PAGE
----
Transportation

3182240007?profile=RESIZE_710xOur friends at the US Federal Bureau of Investigation (FBI) have provided information regarding two potential case studies in which cyber or terrorist threat actors could compromise airport flight display screens to carry out an airport attack.  As airports increasingly rely on the integration of Internet of Things (IoT) in airport facilities for operations including flight display screens, this interconnectedness provides opportunity to bad actors bent on disruption or worse.  The FBI emphasizes they do not have specific information to suggest “US” airports are a current target of cyber-attacks, but other international airports have been targeted through malicious cyber and terrorist means.

Analysts suggest it is likely that an insider threat actor at an airport could, with high probability, install malware and compromise the IoT connected flight display screens which deletes all flight information.  This type cyber-attack is possible due to global hacking incidents of airport flight screens and the identification of malware infected computers at two US airports.  This case would have a high impact resulting in disruption of airport services, loss of consumer confidence, and financial damage.

  • In July 2016, flight display screens at two airports in Vietnam were hacked to broadcast anti-Vietnamese slogans criticizing Vietnam’s claims of territory in the South China Sea (which China is claiming). Vietnam's transport ministry said a Chinese hacker was responsible for the attack.[1]
  • In June 2017, a cyber-attack targeted the computer networks at Boryspil and Kiev Airports in the Ukraine, crippling the official airport website and the flight arrival and departure displays.[2] This attack was traced back to Russia, after a US cyber intelligence firm discovered it was part of a Russian group's ongoing hacking campaign.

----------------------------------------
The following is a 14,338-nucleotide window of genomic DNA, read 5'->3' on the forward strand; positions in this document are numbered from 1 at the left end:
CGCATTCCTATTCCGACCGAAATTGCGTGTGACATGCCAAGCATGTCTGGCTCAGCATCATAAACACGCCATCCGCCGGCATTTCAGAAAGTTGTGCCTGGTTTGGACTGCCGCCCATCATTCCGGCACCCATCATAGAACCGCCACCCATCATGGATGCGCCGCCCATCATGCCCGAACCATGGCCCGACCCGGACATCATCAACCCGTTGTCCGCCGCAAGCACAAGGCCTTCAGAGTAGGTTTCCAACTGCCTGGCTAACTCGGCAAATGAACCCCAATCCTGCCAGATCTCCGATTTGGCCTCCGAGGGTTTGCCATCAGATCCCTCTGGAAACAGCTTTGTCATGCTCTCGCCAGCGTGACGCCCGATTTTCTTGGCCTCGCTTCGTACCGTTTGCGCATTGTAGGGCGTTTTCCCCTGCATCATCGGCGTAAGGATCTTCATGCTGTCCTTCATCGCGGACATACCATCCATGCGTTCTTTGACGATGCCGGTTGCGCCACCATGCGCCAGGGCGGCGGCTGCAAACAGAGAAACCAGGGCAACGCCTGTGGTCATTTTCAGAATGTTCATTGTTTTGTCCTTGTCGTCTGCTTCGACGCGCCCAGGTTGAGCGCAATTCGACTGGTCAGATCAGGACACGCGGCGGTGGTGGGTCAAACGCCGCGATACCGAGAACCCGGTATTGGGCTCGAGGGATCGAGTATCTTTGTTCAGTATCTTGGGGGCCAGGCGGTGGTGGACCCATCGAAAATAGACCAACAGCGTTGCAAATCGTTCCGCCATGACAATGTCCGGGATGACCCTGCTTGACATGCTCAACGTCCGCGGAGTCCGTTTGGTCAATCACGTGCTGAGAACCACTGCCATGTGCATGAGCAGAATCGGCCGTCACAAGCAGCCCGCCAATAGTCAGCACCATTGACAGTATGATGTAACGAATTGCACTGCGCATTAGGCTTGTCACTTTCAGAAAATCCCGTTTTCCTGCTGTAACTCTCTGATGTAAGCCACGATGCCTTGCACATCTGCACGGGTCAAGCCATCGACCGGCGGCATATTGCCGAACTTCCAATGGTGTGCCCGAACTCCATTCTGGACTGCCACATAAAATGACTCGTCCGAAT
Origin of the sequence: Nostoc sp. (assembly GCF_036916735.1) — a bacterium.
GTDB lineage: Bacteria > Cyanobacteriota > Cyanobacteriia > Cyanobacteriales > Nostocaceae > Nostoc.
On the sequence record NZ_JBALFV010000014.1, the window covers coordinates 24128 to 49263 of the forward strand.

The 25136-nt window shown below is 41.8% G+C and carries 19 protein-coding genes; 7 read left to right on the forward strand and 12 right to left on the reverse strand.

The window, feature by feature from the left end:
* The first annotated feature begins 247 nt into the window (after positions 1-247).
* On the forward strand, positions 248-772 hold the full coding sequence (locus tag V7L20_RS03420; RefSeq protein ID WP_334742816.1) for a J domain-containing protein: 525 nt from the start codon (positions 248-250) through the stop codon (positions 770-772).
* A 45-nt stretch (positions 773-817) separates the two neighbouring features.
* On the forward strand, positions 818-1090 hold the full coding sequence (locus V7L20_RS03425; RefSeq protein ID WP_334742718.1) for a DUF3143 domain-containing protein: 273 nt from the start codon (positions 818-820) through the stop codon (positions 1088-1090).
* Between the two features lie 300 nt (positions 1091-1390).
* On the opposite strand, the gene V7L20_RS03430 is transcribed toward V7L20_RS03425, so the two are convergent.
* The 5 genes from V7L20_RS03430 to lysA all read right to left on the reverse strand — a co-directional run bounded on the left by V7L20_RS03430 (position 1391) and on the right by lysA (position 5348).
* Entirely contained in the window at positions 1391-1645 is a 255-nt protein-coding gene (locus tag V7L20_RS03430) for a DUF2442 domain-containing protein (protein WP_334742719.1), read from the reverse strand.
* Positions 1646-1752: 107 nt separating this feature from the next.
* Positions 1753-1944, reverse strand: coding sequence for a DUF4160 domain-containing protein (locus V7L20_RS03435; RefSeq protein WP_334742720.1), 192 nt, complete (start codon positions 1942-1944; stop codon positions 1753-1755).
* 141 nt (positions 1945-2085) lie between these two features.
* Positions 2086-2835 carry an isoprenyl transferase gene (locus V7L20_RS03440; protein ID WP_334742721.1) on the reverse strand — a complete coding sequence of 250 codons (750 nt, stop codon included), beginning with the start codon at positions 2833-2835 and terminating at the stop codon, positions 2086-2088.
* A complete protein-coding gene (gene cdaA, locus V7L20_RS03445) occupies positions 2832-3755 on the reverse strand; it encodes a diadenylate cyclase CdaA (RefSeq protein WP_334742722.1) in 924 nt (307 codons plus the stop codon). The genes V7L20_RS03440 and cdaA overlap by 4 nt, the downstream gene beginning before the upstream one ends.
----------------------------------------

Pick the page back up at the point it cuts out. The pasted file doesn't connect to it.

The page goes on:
Internet of Things at Airports

Almost all airports now face a new challenge as being more connected on new technologies which integrate with the IoT in airport facilities for increased efficiencies. This creates vulnerabilities such as security breaches and malware.  A breach in an airport system could impact security checks, affect office systems, and control of arrival and departure notifications.  This will drastically affect an airport’s entire operation, resulting in lost revenue and a sullied reputation.

  • In September 2018, the Bristol Airport in the United Kingdom faced a cyber-attack against flight display screens for two days. The hackers installed malware on the Internet connected computers which controlled the flight display screens.
  • In September 2018, several malicious files were found on a workstation at an identified US-based international airport which had been infected with Emotet[3] remote access trojan. In November 2018, a computer within an identified US airport in Pennsylvania had been compromised with Emotet malware via a malicious e-mail.

The following indicators could suggest the emergence of malware:

  • Attempts to gain unauthorized access to restricted airport spaces or computers by airport personnel.
  • Attempts by airport personnel to bypass authorization and work outside of a regular shift.
  • Increased chatter on cyber-criminal forums pertaining the development of malware which targets vulnerabilities in airport information systems connected to the IoT.
  • Research and purchase of malware tools by US airport personnel.
  • Increased phishing campaigns targeting US airport personnel.